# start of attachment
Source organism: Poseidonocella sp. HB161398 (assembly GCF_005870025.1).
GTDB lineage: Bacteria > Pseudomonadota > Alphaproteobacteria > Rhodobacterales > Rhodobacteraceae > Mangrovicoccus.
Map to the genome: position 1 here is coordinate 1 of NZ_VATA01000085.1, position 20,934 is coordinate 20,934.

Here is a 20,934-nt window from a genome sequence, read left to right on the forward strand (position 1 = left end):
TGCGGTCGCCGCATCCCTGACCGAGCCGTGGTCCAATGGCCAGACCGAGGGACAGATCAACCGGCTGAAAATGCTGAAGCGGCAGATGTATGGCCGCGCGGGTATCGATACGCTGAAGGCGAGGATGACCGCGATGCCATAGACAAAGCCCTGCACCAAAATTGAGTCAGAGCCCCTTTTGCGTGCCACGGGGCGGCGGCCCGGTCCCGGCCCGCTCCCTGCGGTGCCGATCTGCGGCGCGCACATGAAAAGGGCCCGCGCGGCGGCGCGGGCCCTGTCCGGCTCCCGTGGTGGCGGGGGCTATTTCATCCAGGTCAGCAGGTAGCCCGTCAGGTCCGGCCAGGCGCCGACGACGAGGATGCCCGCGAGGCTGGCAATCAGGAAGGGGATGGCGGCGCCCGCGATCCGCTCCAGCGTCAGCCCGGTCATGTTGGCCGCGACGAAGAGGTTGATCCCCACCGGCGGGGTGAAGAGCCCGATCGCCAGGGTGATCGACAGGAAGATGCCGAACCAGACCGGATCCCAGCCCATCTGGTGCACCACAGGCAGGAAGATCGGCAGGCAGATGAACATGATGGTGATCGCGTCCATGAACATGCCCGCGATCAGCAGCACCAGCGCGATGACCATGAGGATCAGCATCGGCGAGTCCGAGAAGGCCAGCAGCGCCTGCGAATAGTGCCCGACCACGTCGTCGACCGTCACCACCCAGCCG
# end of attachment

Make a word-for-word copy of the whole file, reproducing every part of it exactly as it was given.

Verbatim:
Source organism: Poseidonocella sp. HB161398 (assembly GCF_005870025.1).
GTDB lineage: Bacteria > Pseudomonadota > Alphaproteobacteria > Rhodobacterales > Rhodobacteraceae > Mangrovicoccus.
Map to the genome: position 1 here is coordinate 1 of NZ_VATA01000085.1, position 20,934 is coordinate 20,934.

Here is a 20,934-nt window from a genome sequence, read left to right on the forward strand (position 1 = left end):
TGCGGTCGCCGCATCCCTGACCGAGCCGTGGTCCAATGGCCAGACCGAGGGACAGATCAACCGGCTGAAAATGCTGAAGCGGCAGATGTATGGCCGCGCGGGTATCGATACGCTGAAGGCGAGGATGACCGCGATGCCATAGACAAAGCCCTGCACCAAAATTGAGTCAGAGCCCCTTTTGCGTGCCACGGGGCGGCGGCCCGGTCCCGGCCCGCTCCCTGCGGTGCCGATCTGCGGCGCGCACATGAAAAGGGCCCGCGCGGCGGCGCGGGCCCTGTCCGGCTCCCGTGGTGGCGGGGGCTATTTCATCCAGGTCAGCAGGTAGCCCGTCAGGTCCGGCCAGGCGCCGACGACGAGGATGCCCGCGAGGCTGGCAATCAGGAAGGGGATGGCGGCGCCCGCGATCCGCTCCAGCGTCAGCCCGGTCATGTTGGCCGCGACGAAGAGGTTGATCCCCACCGGCGGGGTGAAGAGCCCGATCGCCAGGGTGATCGACAGGAAGATGCCGAACCAGACCGGATCCCAGCCCATCTGGTGCACCACAGGCAGGAAGATCGGCAGGCAGATGAACATGATGGTGATCGCGTCCATGAACATGCCCGCGATCAGCAGCACCAGCGCGATGACCATGAGGATCAGCATCGGCGAGTCCGAGAAGGCCAGCAGCGCCTGCGAATAGTGCCCGACCACGTCGTCGACCGTCACCACCCAGCCG